Following a family lunch Cadet Lance Corporal Abigail McCourt, aged 15, noticed two people behaving oddly on a bench in Salisbury city center. She thought the man was having chest pains or a heart attack. She alerted her family and told her father to call the emergency services. She asked her mother, a trained nurse, to help her give first aid. Abigail and her mother assessed a casualty each and this information was then relayed to the emergency services. The woman was unconscious, fitting and foaming at the mouth with an obstructed airway, and the man was semi-conscious and seemingly paralysed.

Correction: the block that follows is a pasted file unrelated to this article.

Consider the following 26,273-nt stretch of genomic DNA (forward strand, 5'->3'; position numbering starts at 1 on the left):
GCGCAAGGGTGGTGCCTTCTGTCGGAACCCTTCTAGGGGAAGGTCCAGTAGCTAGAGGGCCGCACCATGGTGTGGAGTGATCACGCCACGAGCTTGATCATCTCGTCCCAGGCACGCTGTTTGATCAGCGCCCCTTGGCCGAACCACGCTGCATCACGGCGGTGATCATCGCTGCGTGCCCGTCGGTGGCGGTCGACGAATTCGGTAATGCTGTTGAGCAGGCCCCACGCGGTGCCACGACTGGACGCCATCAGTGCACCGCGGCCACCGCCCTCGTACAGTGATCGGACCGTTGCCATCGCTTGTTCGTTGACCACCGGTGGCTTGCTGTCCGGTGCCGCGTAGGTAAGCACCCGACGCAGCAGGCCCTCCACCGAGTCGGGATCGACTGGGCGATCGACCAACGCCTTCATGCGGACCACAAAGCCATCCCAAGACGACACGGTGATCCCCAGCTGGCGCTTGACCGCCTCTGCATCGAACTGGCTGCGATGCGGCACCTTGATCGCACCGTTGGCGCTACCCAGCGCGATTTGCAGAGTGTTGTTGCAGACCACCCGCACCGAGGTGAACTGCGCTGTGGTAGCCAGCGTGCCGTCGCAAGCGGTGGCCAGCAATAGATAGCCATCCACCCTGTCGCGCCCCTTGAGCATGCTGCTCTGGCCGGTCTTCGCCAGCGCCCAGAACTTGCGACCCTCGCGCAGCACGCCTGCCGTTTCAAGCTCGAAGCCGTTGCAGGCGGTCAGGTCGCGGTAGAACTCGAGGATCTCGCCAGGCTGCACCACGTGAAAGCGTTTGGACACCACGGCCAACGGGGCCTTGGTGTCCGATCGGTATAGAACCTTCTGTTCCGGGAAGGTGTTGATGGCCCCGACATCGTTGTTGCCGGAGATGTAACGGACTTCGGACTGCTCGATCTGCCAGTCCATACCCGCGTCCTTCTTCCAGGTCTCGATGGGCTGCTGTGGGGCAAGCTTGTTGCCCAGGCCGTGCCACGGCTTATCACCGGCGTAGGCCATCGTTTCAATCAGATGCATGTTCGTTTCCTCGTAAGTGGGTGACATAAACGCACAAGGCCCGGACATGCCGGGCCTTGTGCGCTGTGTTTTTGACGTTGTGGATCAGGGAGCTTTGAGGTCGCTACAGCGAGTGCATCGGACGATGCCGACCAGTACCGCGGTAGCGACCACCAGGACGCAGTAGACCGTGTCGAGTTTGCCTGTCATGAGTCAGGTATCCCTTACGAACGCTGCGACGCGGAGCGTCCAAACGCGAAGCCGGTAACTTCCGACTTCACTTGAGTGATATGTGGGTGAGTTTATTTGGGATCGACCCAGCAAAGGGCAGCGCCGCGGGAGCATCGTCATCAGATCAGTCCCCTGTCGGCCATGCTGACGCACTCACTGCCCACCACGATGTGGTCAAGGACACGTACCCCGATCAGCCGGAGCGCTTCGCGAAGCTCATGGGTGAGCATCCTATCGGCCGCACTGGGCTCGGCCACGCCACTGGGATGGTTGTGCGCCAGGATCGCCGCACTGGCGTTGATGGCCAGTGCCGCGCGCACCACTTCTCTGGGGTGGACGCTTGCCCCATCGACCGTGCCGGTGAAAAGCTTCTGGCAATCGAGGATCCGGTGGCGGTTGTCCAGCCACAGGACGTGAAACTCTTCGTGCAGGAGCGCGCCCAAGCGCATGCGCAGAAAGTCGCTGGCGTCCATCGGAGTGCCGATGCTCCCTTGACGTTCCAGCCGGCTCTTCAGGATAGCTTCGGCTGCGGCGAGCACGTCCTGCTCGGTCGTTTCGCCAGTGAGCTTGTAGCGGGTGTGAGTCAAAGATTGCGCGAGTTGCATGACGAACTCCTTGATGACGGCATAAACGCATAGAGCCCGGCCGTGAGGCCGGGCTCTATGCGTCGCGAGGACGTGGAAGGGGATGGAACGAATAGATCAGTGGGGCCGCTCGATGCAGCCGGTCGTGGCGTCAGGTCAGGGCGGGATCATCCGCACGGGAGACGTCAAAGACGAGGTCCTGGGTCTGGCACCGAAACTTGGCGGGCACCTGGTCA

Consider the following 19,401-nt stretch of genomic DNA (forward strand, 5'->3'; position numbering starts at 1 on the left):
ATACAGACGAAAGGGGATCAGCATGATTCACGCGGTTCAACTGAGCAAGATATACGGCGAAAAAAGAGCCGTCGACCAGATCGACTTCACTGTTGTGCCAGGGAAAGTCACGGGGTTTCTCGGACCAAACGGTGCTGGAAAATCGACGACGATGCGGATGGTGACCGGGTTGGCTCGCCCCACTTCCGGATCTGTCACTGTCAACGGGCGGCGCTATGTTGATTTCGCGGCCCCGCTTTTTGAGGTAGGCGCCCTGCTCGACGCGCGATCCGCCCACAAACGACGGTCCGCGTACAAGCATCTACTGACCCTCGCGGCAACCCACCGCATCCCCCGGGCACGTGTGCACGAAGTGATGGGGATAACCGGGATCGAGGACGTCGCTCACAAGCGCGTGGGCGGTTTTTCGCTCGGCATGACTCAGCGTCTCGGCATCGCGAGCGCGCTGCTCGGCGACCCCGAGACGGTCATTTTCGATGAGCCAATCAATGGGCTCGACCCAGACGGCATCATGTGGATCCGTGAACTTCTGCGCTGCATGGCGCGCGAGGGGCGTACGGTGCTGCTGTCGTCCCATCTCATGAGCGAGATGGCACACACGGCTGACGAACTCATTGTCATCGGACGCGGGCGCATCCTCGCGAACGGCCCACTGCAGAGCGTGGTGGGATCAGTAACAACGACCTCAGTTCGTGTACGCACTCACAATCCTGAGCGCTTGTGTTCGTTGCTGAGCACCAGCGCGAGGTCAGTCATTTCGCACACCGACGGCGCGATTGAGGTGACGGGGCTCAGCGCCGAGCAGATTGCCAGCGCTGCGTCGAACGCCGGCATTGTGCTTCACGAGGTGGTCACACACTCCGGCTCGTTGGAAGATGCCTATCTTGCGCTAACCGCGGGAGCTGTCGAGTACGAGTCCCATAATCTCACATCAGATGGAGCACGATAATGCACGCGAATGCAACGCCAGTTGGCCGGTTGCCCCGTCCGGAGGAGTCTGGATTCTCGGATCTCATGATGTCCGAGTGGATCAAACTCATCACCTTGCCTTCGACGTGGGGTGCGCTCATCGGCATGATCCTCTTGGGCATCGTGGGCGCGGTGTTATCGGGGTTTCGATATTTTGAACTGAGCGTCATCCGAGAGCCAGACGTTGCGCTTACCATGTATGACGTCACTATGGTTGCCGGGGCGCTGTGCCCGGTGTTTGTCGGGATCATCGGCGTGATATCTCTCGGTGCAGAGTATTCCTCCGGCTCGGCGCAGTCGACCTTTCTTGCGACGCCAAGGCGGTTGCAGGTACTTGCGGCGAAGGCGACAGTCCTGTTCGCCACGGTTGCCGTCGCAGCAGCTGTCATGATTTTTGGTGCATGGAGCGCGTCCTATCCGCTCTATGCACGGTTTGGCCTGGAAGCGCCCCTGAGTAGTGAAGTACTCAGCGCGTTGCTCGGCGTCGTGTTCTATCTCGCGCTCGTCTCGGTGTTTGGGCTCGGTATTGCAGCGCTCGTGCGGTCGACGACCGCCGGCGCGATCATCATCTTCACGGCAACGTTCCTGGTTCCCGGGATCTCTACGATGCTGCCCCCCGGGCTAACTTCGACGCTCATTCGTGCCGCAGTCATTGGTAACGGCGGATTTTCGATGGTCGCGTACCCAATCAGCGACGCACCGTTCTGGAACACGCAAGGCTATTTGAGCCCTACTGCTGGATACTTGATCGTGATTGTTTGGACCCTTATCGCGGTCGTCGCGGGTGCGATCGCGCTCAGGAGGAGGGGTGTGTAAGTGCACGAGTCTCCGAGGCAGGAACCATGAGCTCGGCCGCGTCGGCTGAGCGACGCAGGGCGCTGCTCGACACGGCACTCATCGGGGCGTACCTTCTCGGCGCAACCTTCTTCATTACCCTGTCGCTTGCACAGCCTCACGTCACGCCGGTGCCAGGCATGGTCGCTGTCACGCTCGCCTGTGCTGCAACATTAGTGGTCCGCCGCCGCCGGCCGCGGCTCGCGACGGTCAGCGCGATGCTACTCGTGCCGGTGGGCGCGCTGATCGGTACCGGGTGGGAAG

The woman was lowered to the ground and Abigail placed her in the recovery position. She monitored the woman until further help arrived. The scene was awash with bodily fluids and the clinical presentations of the two casualties was alarming and Abigail was told to step back so that she didn’t become contaminated. She initially did so but as the casualties deteriorated she repeatedly stepped forward to provide first aid. Abigail put the care of the casualties above her own safety and was determined to help them even though she had no protective clothing or gloves. Afterwards she and her mother washed their hands in the snow and then when they got home they showered and washed all their clothing. At the time Abigail and her mother were not aware that this was the notorious Novichok nerve agent attack on the Skripal family, and their prompt actions to decontaminate may well have prevented further injury.